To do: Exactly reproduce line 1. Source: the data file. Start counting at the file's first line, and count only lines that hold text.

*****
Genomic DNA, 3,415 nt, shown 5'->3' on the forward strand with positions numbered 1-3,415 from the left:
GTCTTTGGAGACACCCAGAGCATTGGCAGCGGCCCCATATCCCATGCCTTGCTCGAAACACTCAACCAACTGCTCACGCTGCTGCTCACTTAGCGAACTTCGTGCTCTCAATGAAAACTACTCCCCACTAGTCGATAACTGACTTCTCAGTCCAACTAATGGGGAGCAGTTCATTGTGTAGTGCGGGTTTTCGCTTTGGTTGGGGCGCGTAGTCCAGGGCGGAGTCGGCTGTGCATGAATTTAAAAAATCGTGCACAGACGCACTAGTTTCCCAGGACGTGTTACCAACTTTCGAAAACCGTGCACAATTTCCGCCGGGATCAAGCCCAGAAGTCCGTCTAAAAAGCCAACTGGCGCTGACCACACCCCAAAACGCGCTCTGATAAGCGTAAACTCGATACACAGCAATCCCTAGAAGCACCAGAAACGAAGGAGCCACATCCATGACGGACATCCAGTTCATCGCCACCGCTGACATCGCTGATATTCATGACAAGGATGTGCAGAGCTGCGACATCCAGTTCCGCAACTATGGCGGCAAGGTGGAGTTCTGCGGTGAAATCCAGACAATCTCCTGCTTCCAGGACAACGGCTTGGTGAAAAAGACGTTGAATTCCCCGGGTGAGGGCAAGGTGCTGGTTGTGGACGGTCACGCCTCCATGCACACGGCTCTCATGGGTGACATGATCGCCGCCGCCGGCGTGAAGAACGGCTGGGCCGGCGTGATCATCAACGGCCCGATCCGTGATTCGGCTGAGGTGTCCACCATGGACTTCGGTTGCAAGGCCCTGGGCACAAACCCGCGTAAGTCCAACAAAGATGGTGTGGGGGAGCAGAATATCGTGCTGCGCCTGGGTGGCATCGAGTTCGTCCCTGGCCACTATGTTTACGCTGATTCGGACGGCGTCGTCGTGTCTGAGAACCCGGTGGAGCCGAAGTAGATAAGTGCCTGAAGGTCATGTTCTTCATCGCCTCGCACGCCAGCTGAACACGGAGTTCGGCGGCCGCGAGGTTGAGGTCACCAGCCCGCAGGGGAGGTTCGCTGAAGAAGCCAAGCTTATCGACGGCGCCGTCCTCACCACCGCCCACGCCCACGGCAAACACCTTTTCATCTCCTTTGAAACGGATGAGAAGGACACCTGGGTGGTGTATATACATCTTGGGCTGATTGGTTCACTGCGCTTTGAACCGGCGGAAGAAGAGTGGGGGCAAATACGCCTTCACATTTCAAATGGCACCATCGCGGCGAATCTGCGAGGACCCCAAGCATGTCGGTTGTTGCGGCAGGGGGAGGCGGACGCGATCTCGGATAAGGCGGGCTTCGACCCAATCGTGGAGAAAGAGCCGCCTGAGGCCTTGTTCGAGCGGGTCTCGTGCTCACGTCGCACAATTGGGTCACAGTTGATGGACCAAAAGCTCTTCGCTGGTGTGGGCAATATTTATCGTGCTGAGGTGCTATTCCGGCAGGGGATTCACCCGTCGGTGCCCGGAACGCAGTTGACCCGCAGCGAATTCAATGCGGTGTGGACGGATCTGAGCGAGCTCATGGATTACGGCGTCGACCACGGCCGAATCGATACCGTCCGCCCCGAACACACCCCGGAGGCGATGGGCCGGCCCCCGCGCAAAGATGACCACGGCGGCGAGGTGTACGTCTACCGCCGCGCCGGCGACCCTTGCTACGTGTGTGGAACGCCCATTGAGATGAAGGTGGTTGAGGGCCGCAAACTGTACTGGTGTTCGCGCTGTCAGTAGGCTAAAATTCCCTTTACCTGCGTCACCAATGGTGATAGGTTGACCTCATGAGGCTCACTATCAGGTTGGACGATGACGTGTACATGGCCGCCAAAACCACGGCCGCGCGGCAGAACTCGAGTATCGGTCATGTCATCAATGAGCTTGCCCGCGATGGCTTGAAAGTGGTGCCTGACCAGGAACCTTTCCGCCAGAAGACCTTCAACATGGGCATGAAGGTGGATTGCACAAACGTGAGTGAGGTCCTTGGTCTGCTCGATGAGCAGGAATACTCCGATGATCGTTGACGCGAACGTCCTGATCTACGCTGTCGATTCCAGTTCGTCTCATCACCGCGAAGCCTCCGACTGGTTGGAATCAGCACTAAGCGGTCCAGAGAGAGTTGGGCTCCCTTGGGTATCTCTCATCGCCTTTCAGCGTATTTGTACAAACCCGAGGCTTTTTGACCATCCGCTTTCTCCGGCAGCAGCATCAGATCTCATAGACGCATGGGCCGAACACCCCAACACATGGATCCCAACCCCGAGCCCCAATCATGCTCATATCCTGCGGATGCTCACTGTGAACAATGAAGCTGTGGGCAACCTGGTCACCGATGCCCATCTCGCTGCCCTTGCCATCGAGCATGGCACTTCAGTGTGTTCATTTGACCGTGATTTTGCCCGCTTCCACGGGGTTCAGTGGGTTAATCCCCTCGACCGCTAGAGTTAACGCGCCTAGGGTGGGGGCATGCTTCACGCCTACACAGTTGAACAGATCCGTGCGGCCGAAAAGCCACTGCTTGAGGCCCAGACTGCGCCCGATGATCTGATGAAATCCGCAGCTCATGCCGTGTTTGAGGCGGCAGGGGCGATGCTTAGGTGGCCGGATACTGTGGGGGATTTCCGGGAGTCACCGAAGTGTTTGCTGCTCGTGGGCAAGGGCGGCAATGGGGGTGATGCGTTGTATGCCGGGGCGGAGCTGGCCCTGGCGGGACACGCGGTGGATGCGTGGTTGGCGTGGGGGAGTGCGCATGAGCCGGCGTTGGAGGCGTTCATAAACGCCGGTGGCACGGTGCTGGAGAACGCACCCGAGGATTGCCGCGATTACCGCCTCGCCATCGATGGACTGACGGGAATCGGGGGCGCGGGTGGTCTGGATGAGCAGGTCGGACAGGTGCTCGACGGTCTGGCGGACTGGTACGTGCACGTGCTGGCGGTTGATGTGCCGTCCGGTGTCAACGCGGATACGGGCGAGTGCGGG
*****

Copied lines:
Genomic DNA, 3,415 nt, shown 5'->3' on the forward strand with positions numbered 1-3,415 from the left: